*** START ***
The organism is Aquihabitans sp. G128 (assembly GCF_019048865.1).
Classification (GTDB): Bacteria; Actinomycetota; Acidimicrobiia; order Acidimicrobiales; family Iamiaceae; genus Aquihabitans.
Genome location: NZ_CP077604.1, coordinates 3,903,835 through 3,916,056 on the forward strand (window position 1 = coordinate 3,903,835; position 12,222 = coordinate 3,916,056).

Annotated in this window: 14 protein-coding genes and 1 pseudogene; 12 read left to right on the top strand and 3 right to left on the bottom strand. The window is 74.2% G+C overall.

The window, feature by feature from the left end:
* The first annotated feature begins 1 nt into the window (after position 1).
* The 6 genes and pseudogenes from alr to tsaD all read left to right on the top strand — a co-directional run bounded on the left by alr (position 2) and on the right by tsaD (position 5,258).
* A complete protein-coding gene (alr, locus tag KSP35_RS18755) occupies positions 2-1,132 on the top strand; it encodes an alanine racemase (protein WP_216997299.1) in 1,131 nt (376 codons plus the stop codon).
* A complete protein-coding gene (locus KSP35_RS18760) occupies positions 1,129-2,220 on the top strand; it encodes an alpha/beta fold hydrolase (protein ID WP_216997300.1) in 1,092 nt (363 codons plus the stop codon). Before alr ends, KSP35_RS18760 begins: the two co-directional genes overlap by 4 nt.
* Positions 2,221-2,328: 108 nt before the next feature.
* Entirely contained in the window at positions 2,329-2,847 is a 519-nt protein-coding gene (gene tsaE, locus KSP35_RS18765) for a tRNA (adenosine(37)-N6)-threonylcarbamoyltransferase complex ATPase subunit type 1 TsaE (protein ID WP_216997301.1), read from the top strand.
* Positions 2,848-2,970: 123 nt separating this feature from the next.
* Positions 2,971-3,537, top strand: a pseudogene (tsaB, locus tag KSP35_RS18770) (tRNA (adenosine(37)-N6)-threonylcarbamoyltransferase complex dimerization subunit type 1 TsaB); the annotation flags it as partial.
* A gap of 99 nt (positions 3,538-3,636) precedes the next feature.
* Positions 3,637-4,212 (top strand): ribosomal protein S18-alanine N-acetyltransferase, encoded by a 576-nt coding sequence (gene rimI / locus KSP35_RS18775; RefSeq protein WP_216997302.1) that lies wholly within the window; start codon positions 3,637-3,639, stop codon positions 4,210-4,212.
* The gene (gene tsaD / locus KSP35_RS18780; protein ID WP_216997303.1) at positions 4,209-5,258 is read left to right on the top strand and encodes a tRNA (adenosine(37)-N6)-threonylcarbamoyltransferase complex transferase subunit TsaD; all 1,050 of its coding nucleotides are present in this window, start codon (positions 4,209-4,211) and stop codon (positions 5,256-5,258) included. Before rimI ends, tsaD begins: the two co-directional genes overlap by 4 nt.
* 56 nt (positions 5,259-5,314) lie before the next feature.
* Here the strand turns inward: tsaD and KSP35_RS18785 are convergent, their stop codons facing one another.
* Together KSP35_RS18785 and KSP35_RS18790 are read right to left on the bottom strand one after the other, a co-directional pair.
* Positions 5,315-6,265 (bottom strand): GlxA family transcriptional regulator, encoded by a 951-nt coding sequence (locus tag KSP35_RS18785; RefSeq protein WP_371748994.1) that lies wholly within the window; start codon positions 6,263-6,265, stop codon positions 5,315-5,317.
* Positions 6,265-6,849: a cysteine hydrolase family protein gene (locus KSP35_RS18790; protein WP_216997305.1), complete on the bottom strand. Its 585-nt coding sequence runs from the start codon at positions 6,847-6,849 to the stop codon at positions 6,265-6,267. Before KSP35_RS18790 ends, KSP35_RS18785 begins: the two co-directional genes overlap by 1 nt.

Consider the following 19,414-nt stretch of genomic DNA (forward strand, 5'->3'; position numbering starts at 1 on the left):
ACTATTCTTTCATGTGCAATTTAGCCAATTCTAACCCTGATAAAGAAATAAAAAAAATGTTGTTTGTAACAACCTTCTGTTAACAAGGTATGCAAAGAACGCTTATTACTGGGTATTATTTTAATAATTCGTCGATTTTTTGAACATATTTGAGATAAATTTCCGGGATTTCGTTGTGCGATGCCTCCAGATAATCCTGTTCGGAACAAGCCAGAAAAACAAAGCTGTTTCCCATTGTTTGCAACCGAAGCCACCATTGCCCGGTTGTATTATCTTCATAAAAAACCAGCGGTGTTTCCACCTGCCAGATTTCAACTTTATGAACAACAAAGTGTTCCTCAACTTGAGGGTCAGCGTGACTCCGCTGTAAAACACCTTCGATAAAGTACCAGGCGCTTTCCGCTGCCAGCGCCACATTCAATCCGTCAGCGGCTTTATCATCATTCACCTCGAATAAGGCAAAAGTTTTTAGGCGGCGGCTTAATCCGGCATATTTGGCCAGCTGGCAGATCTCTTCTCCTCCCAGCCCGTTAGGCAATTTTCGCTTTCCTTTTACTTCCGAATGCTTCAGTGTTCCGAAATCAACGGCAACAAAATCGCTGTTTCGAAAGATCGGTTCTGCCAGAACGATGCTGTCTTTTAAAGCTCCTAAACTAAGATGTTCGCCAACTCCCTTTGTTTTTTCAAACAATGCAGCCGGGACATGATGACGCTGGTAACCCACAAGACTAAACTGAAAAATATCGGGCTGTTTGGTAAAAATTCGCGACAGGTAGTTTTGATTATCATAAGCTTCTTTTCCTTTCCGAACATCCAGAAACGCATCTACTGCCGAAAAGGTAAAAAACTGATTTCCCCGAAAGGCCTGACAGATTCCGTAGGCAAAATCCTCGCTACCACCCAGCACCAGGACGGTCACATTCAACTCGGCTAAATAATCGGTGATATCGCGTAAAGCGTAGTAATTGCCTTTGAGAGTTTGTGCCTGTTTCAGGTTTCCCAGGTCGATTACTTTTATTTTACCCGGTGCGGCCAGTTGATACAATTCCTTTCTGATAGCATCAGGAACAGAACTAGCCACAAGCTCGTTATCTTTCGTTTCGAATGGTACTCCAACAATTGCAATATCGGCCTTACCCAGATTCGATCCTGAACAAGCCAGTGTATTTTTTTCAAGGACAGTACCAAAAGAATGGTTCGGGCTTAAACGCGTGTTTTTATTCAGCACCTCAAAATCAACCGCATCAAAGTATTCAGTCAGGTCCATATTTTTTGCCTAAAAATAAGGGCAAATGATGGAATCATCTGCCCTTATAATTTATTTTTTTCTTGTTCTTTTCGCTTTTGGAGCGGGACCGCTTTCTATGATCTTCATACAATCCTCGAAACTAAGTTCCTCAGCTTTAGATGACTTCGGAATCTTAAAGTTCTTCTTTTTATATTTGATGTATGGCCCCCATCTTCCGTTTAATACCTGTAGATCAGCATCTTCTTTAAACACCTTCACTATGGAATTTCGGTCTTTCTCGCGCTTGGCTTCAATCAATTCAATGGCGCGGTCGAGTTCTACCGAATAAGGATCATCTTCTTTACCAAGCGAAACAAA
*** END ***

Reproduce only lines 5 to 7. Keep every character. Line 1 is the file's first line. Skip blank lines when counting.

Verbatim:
The window, feature by feature from the left end:
* The first annotated feature begins 1 nt into the window (after position 1).
* The 6 genes and pseudogenes from alr to tsaD all read left to right on the top strand — a co-directional run bounded on the left by alr (position 2) and on the right by tsaD (position 5,258).